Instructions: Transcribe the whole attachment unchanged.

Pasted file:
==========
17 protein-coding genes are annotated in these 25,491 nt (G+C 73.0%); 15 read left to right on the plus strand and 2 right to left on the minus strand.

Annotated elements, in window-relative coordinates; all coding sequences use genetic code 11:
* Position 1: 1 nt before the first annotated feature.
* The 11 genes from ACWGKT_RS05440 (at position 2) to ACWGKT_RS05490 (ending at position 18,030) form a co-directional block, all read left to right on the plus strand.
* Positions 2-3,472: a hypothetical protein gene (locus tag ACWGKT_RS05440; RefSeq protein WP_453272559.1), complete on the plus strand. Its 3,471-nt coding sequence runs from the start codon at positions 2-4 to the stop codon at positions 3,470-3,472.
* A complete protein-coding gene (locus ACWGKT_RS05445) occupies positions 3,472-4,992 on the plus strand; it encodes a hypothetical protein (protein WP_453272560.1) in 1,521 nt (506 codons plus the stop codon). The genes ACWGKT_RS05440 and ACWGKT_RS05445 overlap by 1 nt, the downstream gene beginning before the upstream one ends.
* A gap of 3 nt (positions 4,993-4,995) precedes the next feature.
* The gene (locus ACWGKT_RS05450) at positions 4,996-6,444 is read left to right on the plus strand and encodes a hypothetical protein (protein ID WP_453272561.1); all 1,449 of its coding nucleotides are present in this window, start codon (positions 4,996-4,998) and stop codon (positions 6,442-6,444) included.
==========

17 protein-coding genes are annotated in these 25,491 nt (G+C 73.0%); 15 read left to right on the plus strand and 2 right to left on the minus strand.

Annotated elements, in window-relative coordinates; all coding sequences use genetic code 11:
* Position 1: 1 nt before the first annotated feature.
* The 11 genes from ACWGKT_RS05440 (at position 2) to ACWGKT_RS05490 (ending at position 18,030) form a co-directional block, all read left to right on the plus strand.
* Positions 2-3,472: a hypothetical protein gene (locus tag ACWGKT_RS05440; RefSeq protein WP_453272559.1), complete on the plus strand. Its 3,471-nt coding sequence runs from the start codon at positions 2-4 to the stop codon at positions 3,470-3,472.
* A complete protein-coding gene (locus ACWGKT_RS05445) occupies positions 3,472-4,992 on the plus strand; it encodes a hypothetical protein (protein WP_453272560.1) in 1,521 nt (506 codons plus the stop codon). The genes ACWGKT_RS05440 and ACWGKT_RS05445 overlap by 1 nt, the downstream gene beginning before the upstream one ends.
* A gap of 3 nt (positions 4,993-4,995) precedes the next feature.
* The gene (locus ACWGKT_RS05450) at positions 4,996-6,444 is read left to right on the plus strand and encodes a hypothetical protein (protein ID WP_453272561.1); all 1,449 of its coding nucleotides are present in this window, start codon (positions 4,996-4,998) and stop codon (positions 6,442-6,444) included.